Edward Donovan, The Natural History of British Insects, Londres, imprimé pour l’auteur et pour F. et C. Rivington, 1792-1813.
The phryganea undergo their transformation in the water: in the larva state they are taken by the fishermen for bait and in some parts of holland are found so abundant, that they are used as a cheap manure for the land.
In the larva state, they generally form a sort of covering or tube, for their defenceless bodies it is open only at one end, at which its head and fore legs are protuded, to take its prey. Some species form these coverings of weeds and small shells, gravels, sand, etc.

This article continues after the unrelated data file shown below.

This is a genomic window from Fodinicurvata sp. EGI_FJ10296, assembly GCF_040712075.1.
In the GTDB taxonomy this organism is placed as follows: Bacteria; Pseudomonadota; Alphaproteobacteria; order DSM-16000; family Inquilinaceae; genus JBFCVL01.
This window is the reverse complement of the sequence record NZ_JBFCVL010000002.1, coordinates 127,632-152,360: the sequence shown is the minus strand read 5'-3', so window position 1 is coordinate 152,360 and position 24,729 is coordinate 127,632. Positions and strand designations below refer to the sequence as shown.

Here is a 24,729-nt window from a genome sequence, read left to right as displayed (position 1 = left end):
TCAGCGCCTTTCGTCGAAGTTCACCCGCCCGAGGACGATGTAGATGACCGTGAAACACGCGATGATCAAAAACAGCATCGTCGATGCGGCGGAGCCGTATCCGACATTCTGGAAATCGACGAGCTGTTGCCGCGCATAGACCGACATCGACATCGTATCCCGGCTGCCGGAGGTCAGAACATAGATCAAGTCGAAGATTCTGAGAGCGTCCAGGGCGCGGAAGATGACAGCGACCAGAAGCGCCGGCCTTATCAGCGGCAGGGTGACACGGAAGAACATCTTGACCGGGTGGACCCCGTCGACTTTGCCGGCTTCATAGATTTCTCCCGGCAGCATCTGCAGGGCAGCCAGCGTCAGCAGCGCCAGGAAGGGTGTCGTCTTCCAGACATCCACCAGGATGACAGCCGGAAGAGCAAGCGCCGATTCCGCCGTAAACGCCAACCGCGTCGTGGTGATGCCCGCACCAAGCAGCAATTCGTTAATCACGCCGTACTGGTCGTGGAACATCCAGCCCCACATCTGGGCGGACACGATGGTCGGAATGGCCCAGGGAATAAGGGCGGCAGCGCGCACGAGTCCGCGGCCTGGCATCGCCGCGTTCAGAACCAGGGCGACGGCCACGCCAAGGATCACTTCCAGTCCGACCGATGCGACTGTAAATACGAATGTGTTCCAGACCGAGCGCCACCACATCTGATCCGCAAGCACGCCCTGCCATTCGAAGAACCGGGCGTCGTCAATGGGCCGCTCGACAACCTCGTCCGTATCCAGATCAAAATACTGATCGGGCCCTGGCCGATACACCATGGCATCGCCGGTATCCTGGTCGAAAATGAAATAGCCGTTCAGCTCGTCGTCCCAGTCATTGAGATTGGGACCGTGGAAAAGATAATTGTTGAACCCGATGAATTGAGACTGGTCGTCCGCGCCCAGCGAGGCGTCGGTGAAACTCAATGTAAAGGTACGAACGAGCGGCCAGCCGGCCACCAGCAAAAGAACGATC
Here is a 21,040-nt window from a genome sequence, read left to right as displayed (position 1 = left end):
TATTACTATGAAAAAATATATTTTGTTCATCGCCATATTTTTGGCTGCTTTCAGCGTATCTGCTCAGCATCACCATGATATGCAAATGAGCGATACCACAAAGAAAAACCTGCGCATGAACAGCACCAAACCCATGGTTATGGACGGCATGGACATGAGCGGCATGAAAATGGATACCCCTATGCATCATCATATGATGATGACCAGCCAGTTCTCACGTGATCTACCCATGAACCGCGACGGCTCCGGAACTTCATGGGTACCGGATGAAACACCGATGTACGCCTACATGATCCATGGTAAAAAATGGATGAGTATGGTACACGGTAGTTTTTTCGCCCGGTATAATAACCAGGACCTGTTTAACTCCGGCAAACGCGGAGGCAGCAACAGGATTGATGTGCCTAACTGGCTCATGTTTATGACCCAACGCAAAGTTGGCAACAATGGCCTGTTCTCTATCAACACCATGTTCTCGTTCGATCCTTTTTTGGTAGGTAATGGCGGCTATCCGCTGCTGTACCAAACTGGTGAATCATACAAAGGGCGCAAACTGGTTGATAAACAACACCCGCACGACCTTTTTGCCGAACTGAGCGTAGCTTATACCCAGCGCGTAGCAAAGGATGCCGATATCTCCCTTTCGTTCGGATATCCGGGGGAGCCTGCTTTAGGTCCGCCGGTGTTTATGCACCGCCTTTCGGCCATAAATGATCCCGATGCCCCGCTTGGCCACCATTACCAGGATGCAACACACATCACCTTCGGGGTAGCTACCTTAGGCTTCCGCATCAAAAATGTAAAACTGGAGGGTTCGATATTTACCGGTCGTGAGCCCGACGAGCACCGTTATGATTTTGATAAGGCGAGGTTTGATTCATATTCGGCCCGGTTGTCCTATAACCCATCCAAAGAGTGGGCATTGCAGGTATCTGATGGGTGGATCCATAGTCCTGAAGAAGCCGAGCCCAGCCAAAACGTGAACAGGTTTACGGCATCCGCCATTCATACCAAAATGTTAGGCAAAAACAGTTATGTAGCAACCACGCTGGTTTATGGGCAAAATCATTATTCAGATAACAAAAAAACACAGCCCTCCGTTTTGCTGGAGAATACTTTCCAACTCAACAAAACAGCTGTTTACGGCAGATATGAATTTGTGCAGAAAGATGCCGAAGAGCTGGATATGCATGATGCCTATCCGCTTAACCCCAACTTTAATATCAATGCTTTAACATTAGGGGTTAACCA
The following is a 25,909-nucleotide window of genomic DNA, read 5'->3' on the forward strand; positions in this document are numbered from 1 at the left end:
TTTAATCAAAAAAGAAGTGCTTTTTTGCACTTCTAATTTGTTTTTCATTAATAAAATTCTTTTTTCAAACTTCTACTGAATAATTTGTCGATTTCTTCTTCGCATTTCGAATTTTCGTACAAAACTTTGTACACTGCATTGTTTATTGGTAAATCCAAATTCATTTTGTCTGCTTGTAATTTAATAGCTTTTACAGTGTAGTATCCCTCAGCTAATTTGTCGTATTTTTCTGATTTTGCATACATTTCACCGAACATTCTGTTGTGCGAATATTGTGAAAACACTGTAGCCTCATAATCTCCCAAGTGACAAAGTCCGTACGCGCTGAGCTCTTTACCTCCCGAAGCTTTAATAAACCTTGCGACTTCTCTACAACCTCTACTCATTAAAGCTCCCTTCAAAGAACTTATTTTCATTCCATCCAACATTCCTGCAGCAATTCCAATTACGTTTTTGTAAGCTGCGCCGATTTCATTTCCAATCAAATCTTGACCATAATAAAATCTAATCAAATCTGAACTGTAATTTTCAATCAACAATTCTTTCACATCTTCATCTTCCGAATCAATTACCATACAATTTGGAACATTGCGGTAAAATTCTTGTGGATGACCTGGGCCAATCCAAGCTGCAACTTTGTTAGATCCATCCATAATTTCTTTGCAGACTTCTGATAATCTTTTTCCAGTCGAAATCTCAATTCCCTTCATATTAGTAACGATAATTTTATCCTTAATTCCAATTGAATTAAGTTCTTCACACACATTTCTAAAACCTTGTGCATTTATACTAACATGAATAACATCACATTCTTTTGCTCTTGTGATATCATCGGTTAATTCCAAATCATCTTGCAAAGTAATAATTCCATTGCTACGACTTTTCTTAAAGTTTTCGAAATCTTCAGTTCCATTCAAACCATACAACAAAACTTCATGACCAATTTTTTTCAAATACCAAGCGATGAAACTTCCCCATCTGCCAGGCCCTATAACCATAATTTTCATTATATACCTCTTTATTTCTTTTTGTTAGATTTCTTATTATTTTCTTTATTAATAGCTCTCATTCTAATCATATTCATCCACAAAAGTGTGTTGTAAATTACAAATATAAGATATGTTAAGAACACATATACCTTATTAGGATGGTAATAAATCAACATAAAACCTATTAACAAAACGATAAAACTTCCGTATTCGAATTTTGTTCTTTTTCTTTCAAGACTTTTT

That of our present species is composed of little pieces of the stalks of grass, cut into an even form, and laid transversely on each other. It attaches this tube to the roots of some aquatic plants, and undergoes its transformation in it. In the annexed plate, we have represented the larva taken from the tube and the pupa having the tube opened to exhibit its situation therein.